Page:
A few months ago, in preparation for a trip to Amsterdam and a planned visit to the Anne Frank House, I read Anne’s The Diary of a Young Girl. I blogged about my reactions to the book then. I noted too, that my wife, Jo, and I had tried to visit the Anne Frank House on a previous visit to Amsterdam. We had not expected block-long line-ups to get in, and rather than spend the better part of a day in line, we opted to visit one the city’s many museums instead.
This time, we secured tickets online well ahead of our visit. We also purchased tickets to an optional 30-minute information session given prior to the start of the tour.
Sarah, our presenter, used a timeline to show key points about the rise of Nazism in Germany, the factors that contributed to antisemitism, and the plight of Jews, gays, people of color, and others who were oppressed during Hitler’s time in power. Sarah used the same timeline to show how the Frank family responded to these conditions. She traced their move from Germany to Amsterdam when oppression deepened. She traced their move from the house in Amsterdam where they first lived, to the house at 263 Prinsengrachton where they sought refuge after the German occupation of the Netherlands in 1942.
Later, we were given audio devices for the tour of the house. Cameras were banned and while that was initially a disappointment, it kept crowds moving and focused. We wound through various levels of the house, up steep stairs, through the passageway hidden by a bookcase that led to the secret annex that housed 9 people for 2 years, including 4 members of the Frank family.
At every turn, excerpts from Anne’s diary were on display. Voices of actors in the audio guide – or in some cases, the voices of actual survivors – added another layer of information and authenticity to the experience. Photographs of the rooms’ interiors as they were used during the two-year period were mounted on walls. Display cases featured books, papers and implements used by the Franks and others.
Moving through the house, I was reminded of many passages I had read in the book. What Anne expressed in words became hauntingly real. The rooms were small. The staircases were narrow and tight. The blinds were drawn, mimicking the way they needed to be in order to prevent light from escaping and revealing the hiding place to Nazis patrolling the streets. The bathroom, which could only be used in the evenings when workers in the floors below were gone, was small and sparsely furnished. With every creak of the floorboards, I felt some of the same fears of detection that Anne had expressed in her diary.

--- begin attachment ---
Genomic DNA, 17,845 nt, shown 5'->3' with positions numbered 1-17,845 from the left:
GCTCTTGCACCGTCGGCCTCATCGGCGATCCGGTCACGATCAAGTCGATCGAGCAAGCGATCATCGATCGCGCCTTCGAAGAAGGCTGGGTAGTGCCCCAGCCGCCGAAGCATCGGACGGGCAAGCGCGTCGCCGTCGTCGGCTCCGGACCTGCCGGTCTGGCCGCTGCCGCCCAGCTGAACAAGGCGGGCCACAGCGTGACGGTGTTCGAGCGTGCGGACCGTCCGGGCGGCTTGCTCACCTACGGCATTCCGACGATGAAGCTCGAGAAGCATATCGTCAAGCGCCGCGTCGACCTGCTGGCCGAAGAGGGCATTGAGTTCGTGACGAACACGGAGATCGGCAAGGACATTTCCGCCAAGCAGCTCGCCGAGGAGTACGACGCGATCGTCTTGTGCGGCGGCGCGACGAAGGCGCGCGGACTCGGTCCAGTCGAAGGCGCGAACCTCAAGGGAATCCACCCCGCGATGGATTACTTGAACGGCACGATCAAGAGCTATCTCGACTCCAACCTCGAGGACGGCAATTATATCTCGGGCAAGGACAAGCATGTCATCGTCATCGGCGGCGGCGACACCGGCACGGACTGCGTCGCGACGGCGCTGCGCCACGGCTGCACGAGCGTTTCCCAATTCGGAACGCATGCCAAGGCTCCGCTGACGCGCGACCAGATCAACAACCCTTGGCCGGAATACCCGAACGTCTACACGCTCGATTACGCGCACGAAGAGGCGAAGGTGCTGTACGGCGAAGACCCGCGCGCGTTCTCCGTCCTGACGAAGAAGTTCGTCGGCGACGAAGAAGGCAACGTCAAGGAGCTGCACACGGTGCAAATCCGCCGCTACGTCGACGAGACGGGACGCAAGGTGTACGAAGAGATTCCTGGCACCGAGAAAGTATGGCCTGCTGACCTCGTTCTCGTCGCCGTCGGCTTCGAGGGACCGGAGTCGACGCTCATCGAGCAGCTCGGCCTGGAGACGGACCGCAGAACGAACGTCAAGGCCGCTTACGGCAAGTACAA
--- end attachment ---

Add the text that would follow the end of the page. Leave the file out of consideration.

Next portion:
Perhaps the most moving segment of the tour was saved to the end. In a meeting space, a video played on a continuous loop. Dignitaries and celebrities from Nelson Mandela to Stephen Spielberg, as well as ordinary visitors like ourselves spoke about the impact of Anne Frank’s words.
Also featured were friends and acquaintances from Anne’s life, many of them survivors themselves. Among others, we heard from Hanneli Elizabeth Pick-Goslar, who attended Sixth Public Montessori School with Anne in Amsterdam, and Miep Gies who hid the diaries until they could be returned to Otto Frank, the only member of the Frank family to survive.
The exterior of the Anne Frank complex looks very different than when we saw it on our first visit to Amsterdam. The building next to the original house is now part of the Anne Frank Foundation, a non-profit organization dedicated to education and the eradication of racism, bigotry and prejudice in all its forms. The new wing houses an extensive library, meeting rooms, and a cafeteria.
From our tour and the session before it, I learned much about the conditions leading up to the war that I didn’t know before. I didn’t know, for example, that Germany bore the weight of retribution after World War I, or how those escalating payments sent the German economy into a tailspin. I learned more about how Hitler seized the moment to blame the Jews for the country’s economic woes. He preached a message of false hope to desperate Germans that essentially said, elect me, rid the world of Jews, gays, gypsies and others on the fringes of society, and things will improve.
So much of what happened before and during World War II sounded eerily familiar. The rise of white supremacy. Leaders promising better futures by stoking fear and pointing blame at pockets of society. Oppressed people on the run, seeking refuge in new countries, but blocked at every turn.
Isn’t this much the same today as then?